SBI recently spoke with Rodney Foreman, Senior Vice President of Informatica‘s partner ecosystem. Informatica is the world’s number one provider of data management solutions, more than 7,000 companies turn to Informatica for data solutions that power their businesses. Rodney is uniquely qualified to speak on this topic having run multi-billion-dollar channel businesses with thousands of partners at IBM the past ten years, and now Informatica.
Today’s article is focused on selecting the right indirect channels. We want to invest time in helping b2b sales leaders understand how to cover the market completely with both direct and indirect sales channels. As a guide, download our 10th annual workbook, How to Make Your Number in 2017. Flip to the sales strategy section of the PDF and review the Channel Optimization phase on pages 290 – 298 of the workbook.
When choosing channels, if the go to market model is an indirect model, and you must choose between indirect channels, which ones should you use? For example, do you select private label or OEM or reseller or distributed or value-added reseller. Rodney shared in the interview how to think through this decision.
Selecting the right partners can bring value to your product and sell a complete solution that’s more attractive in the market. When you’re building a channel business and you’re considering which partners you want to be a part of your partner ecosystem you should consider the product and does it lend itself to different types of partners? You also should consider; do you have the support mechanisms and support infrastructure in place to have these partners take your product to market and be successful? It’s important to think about how you want to go to market, and is your go to market plan such that a third party can come in, take your product and be successful selling into different industries or markets.
First look at the product itself and ask these questions: Does the product lend itself to being sold by a third party? Two, what is your infrastructure that you’re willing to invest in or that’s in place today to support those partners so that they can be successful? Three, in terms of the types of partner, OEM partners typically want a white label. If your product doesn’t lend itself to white labeling or embedding as part of another partners’ value add, and products and solutions, then OEM is probably not a good model. From a reseller perspective, you must have a program where you have consistent margins and rebates so that there’s no mystery for a reseller in terms of what they can make in terms of revenue and profit from selling your product.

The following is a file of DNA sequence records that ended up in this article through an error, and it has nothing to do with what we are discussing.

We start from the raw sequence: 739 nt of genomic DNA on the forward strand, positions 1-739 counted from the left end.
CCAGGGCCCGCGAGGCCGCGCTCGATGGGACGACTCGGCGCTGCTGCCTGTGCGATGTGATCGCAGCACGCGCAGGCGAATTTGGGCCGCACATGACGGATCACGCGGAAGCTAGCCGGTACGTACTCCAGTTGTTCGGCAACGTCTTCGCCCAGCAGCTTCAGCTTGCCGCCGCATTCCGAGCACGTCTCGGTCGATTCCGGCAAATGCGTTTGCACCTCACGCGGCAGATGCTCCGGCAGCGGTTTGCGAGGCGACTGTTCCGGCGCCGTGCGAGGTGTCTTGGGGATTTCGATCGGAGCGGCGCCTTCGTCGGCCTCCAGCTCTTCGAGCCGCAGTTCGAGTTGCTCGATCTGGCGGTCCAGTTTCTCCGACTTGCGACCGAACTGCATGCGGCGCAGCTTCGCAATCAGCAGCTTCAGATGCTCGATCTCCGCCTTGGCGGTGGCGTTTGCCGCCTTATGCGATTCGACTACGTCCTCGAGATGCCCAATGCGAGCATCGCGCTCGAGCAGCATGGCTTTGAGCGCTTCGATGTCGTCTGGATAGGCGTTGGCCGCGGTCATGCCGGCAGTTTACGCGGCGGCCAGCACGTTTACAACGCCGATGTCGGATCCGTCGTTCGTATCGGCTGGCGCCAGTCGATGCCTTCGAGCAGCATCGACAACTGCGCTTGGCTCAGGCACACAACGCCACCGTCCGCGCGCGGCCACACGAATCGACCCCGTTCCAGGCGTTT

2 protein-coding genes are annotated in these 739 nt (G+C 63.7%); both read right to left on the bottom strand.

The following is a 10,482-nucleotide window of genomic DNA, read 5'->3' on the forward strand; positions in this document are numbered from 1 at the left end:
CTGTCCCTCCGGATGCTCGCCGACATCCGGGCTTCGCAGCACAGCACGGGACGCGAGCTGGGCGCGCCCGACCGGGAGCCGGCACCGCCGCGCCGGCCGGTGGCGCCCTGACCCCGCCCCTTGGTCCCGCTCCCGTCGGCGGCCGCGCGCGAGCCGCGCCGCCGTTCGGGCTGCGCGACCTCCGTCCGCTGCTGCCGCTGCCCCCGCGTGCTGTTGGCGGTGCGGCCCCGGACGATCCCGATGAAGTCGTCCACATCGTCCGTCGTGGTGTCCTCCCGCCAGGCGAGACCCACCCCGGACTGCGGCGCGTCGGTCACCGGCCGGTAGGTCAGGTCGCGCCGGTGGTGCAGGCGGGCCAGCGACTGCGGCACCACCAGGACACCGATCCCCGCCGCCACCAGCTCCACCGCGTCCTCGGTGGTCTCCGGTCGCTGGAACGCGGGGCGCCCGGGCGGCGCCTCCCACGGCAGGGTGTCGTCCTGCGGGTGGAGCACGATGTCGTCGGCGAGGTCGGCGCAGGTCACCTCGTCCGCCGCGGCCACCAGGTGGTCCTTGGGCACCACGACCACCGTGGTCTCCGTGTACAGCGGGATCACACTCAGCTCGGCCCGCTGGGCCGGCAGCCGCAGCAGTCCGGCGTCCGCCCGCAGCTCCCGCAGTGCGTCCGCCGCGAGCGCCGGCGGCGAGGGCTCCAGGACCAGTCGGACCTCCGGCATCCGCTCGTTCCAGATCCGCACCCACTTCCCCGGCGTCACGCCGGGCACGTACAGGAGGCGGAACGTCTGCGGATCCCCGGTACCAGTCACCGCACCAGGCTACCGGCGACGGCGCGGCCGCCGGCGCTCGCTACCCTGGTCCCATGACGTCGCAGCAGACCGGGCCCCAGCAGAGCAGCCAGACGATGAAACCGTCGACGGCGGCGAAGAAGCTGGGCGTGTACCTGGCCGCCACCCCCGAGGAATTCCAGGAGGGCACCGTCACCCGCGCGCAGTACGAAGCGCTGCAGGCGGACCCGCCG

You should be willing to put the right programs in place so they can make consistent revenue and profit, and then you also must be able to invest in skills and make sure that whatever the partner’s going to be selling for you that you’ve got the right authorization and certification programs in place so the partner can be effective in the market reselling.
Another dynamic you may see is that customers may prefer to buy through partners. Buyers are shifting to purchasing through a partner because they can build a complete solution with the right partner. Buyers want the value add that a partner puts around that product, be it services or expertise or implementation skills, they want that whole solution. It’s another reason that companies look to the channel to sell. The right partners can bring value to your product and sell a complete solution that’s more attractive in the market. Those are the considerations in terms of what channels you should use and what type of partners could be a part of your ecosystem.
To access the complete interview from Rodney’s guest appearance on SBI Media, download the SBI App from your iPhone. Search Sales Benchmark Index from the App Store and gain access to sales and marketing best practices from your peers. Or click here for the web-based version of the Podcast Episode.
In summary, when selecting channel partners to sell through if you want to go indirect, Rodney outlined a cheat sheet to think through this question.
- Does your product must lend itself to being sold through different types of channels?
- You need to have a support mechanism in place to support those channel partners.
- There must be enough money to go around to support the channels and lastly, and I think probably most importantly is, what’s the buyer preference?
- Does the end customer want to buy through a channel, and if so which type and why, or do they want to buy from you direct and if so why?
If you would like to spend time with me on this subject of channels, come see me in Dallas at The Studio, SBI’s multimillion dollar, one-of-a-kind, state-of-the-art executive briefing center. A visit to The Studio increases the probability of making your number because the sessions are built on the proven strength and stability of SBI, the industry leader in B2B sales and marketing.